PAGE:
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Trade Liberalisation and Export Performance in Selected Developing Countries

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  • Amelia U. Santos-Paulino

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Abstract

This paper examines the impact of trade liberalisation on export growth for a sample of developing economies using the export demand function approach. The research applies dynamic panel data models based on fixed-effects and generalised methods of moments (GMM) estimators. In addition, heterogeneous panels for the complete sample, as well as for different regions, are estimated using a time-series/cross-section technique. The main findings are that exports react negatively to an increase in relative prices, and positively to world income growth. Furthermore, export duties have a detrimental effect on export growth, though the impact is relatively small, while trade liberalisation emerges as a significant positive determinant of export performance.

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File URL: ftp://ftp.ukc.ac.uk/pub/ejr/RePEc/ukc/ukcedp/0012.pdf
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Bibliographic Info

Paper provided by Department of Economics, University of Kent in its series Studies in Economics with number 0012.

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Date of creation: Nov 2000
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Handle: RePEc:ukc:ukcedp:0012

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Postal: Department of Economics, University of Kent at Canterbury, Canterbury, Kent, CT2 7NP
Phone: +44 (0)1227 764000
Fax: +44 (0)1227 827850
Web page: http://www.ukc.ac.uk/economics/

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Keywords: trade liberalisation; export growth; dynamic panel data; time-series/cross-section; developing countries;

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References

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  1. Arellano, Manuel & Bond, Stephen, 1991. "Some Tests of Specification for Panel Data: Monte Carlo Evidence and an Application to Employment Equations," Review of Economic Studies, Wiley Blackwell, vol. 58(2), pages 277-97, April.
  2. Rodríguez, Francisco & Rodrik, Dani, 1999. "Trade Policy and Economic Growth: A Sceptic's Guide to the Cross-National Evidence," CEPR Discussion Papers 2143, C.E.P.R. Discussion Papers.
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Citations

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Cited by:
  1. Titus O. Awokuse & Conrado M. Gempesaw II, 2005. "Foreign political instability and U.S. agricultural exports: evidence from panel data," Economics Bulletin, AccessEcon, vol. 6(15), pages 1-12.
  2. Andrew Mold and Annalisa Prizzon, 2010. "Fragile States, Commodity Booms And Export Performance: An Analysis Of The Sub-Saharan African Case," EUI-RSCAS Working Papers 21, European University Institute (EUI), Robert Schuman Centre of Advanced Studies (RSCAS).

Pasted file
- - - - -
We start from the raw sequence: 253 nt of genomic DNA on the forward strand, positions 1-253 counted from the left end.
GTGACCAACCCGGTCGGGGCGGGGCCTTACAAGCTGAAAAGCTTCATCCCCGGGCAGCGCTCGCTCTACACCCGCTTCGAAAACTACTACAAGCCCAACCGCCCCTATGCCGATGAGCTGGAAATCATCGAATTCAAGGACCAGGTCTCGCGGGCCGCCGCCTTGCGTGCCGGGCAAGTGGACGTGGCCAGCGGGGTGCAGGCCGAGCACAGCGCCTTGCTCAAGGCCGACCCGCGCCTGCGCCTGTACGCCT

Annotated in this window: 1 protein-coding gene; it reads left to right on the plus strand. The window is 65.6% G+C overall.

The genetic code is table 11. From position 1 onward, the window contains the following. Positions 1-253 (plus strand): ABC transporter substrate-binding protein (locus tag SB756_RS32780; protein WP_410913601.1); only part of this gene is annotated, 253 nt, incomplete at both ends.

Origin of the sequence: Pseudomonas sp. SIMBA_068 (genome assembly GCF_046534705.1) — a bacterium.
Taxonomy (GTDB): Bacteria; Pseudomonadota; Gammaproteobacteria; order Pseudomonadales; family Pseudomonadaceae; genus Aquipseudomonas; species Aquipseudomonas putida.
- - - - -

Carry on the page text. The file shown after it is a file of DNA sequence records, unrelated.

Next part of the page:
3. Syed Zahid Ali & Sajid Anwar, 2005. "Trade Liberalization under New Realities," Trade Working Papers 22243, East Asian Bureau of Economic Research.
  4. Ratnaike, Yasanji C., 2012. "Is there an empirical link between trade liberalisation and export performance?," Economics Letters, Elsevier, vol. 117(1), pages 375-378.
  5. Santos-Paulino, Amelia U., 2008. "Export Productivity and Specialization in China, Brazil, India and South Africa," Working Paper Series RP2008/28, World Institute for Development Economic Research (UNU-WIDER).
  6. Amelia U. Santos-Paulino, 2001. "The Effects of Trade Liberalisation on Imports in Selected Developing Countries," Studies in Economics 0110, Department of Economics, University of Kent.
  7. Amelia Santos-Paulino, 2011. "Trade specialization, export productivity and growth in Brazil, China, India, South Africa, and a cross section of countries," Economic Change and Restructuring, Springer, vol. 44(1), pages 75-97, April.
  8. Chris Jones & Oliver Morrissey, . "Are Imports in Africa Responsive to Tariff Reductions?," Discussion Papers 08/02, University of Nottingham, CREDIT.
  9. repec:ebl:ecbull:v:6:y:2005:i:15:p:1-12 is not listed on IDEAS
  10. Ali, Syed Zahid & Anwar, Sajid & Valadkhani, Abbas, 2012. "Macroeconomic consequences of increased productivity in less developed economies," Economic Modelling, Elsevier, vol. 29(3), pages 621-631.
  11. Guariglia, Alessandra & Santos-Paulino, Amelia U., 2008. "Export Productivity, Finance, and Economic Growth: Are the Southern Engines of Growth Different?," Working Paper Series RP2008/27, World Institute for Development Economic Research (UNU-WIDER).
  12. Bahmani-Oskooee, Mohsen & Hegerty, Scott W. & Kutan, Ali M., 2008. "Do nominal devaluations lead to real devaluations? Evidence from 89 countries," International Review of Economics & Finance, Elsevier, vol. 17(4), pages 644-670, October.

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